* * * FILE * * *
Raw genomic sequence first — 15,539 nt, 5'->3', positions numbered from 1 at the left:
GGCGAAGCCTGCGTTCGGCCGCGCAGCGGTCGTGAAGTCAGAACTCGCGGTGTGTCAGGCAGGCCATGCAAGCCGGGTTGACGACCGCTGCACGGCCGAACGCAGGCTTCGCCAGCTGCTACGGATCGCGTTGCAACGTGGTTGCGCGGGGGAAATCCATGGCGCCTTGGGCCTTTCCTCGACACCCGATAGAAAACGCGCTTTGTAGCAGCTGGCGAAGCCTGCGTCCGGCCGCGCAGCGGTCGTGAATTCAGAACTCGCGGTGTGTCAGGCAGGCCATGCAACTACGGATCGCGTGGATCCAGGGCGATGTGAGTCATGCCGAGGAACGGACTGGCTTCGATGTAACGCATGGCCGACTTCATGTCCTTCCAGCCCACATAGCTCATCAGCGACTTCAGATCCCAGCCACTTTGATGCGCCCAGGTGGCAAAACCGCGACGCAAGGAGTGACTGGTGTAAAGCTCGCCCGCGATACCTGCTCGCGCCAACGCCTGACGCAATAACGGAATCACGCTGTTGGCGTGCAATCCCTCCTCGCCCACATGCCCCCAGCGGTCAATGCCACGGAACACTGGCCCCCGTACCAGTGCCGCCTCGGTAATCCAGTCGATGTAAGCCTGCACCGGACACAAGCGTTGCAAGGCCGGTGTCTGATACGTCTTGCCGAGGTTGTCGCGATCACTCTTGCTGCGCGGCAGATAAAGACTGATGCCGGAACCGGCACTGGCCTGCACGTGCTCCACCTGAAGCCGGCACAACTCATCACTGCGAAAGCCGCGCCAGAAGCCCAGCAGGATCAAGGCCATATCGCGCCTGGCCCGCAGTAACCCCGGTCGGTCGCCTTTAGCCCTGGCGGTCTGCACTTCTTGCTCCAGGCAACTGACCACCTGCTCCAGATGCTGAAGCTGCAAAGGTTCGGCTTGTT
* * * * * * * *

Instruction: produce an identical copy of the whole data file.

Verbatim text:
Raw genomic sequence first — 15,539 nt, 5'->3', positions numbered from 1 at the left:
GGCGAAGCCTGCGTTCGGCCGCGCAGCGGTCGTGAAGTCAGAACTCGCGGTGTGTCAGGCAGGCCATGCAAGCCGGGTTGACGACCGCTGCACGGCCGAACGCAGGCTTCGCCAGCTGCTACGGATCGCGTTGCAACGTGGTTGCGCGGGGGAAATCCATGGCGCCTTGGGCCTTTCCTCGACACCCGATAGAAAACGCGCTTTGTAGCAGCTGGCGAAGCCTGCGTCCGGCCGCGCAGCGGTCGTGAATTCAGAACTCGCGGTGTGTCAGGCAGGCCATGCAACTACGGATCGCGTGGATCCAGGGCGATGTGAGTCATGCCGAGGAACGGACTGGCTTCGATGTAACGCATGGCCGACTTCATGTCCTTCCAGCCCACATAGCTCATCAGCGACTTCAGATCCCAGCCACTTTGATGCGCCCAGGTGGCAAAACCGCGACGCAAGGAGTGACTGGTGTAAAGCTCGCCCGCGATACCTGCTCGCGCCAACGCCTGACGCAATAACGGAATCACGCTGTTGGCGTGCAATCCCTCCTCGCCCACATGCCCCCAGCGGTCAATGCCACGGAACACTGGCCCCCGTACCAGTGCCGCCTCGGTAATCCAGTCGATGTAAGCCTGCACCGGACACAAGCGTTGCAAGGCCGGTGTCTGATACGTCTTGCCGAGGTTGTCGCGATCACTCTTGCTGCGCGGCAGATAAAGACTGATGCCGGAACCGGCACTGGCCTGCACGTGCTCCACCTGAAGCCGGCACAACTCATCACTGCGAAAGCCGCGCCAGAAGCCCAGCAGGATCAAGGCCATATCGCGCCTGGCCCGCAGTAACCCCGGTCGGTCGCCTTTAGCCCTGGCGGTCTGCACTTCTTGCTCCAGGCAACTGACCACCTGCTCCAGATGCTGAAGCTGCAAAGGTTCGGCTTGTT